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Eggleston's maternal grandfather, a judge in Sumner, Miss., owned a sizable cotton plantation. After Eggleston's father shipped off to the Pacific in World War II, the boy and his mother shuttled for years between Florida and his grandparents' places in Mississippi. Eggleston preferred their house in town to the plantation. "Life in the country was sort of remote," he says. "It was lonely. There was nothing in every direction but cotton fields."
Because he suffered from asthma as a boy, Eggleston was mostly an indoor child, absorbed by the piano, cameras and sound equipment. Later he attended a few colleges, including Vanderbilt and the University of Mississippi, without managing to graduate from any. But at Ole Miss, where he studied painting, he started to wonder seriously about photography. And by the early '70s, he had come upon dye-transfer printing, a method that produces deeply saturated color. This is why, when he makes a picture of a rooftop sign that reads PEACHES!, the orange letters just about sear your retina.
Though he's widely traveled and keeps an apartment in Paris, Eggleston has worked mostly in the South. All the same, it makes him squirm to hear people describe him as a regional artist--Faulkner with a Leica. "I have never considered myself making what one would call Southern art," he says. "There is such a thing, but I don't do it." He insists he's not interested in local color, though there's no denying that it finds its way into a lot of his images. "The pictures look Southern because that's where they were taken," he says with a shrug. "I don't know how to make them look any other way, unless I go changing the landscape around here with chainsaws."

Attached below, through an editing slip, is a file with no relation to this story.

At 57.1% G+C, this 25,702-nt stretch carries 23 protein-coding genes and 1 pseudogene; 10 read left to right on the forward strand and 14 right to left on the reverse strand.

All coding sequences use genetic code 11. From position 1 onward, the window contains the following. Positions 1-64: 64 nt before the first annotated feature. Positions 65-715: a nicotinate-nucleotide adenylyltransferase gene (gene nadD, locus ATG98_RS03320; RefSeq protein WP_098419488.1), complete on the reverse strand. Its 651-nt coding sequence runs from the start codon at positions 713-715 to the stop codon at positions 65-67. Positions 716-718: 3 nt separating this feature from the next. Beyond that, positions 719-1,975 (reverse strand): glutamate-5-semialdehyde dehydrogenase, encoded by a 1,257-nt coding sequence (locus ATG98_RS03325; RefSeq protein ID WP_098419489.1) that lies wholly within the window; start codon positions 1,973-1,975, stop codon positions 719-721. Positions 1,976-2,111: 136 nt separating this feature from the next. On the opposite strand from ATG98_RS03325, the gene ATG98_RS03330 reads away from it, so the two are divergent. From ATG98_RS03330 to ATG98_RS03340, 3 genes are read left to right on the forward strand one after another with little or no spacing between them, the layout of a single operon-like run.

Eggleston also doesn't like the term snapshot aesthetic, but from early on, just like Garry Winogrand and Lee Friedlander, he's been making pictures that are brilliantly open to the flotsam of the visible world, the little accidents of vision and oddball details that snapshots automatically gather up. He is fascinated by American junk-space, the banal stretches of tract housing and strip malls. But there's nothing camp or ironic about Eggleston's work. The power of his pictures rests on their casual but absolute sincerity, their conviction that small is beautiful. There's something very American about this, a valorization of the commonplace, carried to a level of intensity that can curl your toes. Looking at his picture of a soda bottle simply perched on the hood of a car, you can't help thinking of what Henry James once wrote about Nathaniel Hawthorne: "The minuteness of the things that attract his attention, and that he deems worthy of being commemorated, is frequently extreme."
Eggleston has said he doesn't make a distinction between one image and another. So how does he choose which ones to publish or exhibit? "I don't," he says. And he means it. His working method is to take hundreds, even thousands of pictures--though rarely more than one shot of any particular scene--and let his curator or editors sort it out. For "William Eggleston's Guide," John Szarkowski, the legendary MOMA photo curator, effectively served a role like the one that editor Maxwell Perkins played for novelist Thomas Wolfe, drawing a meaningful work out of a superabundant output.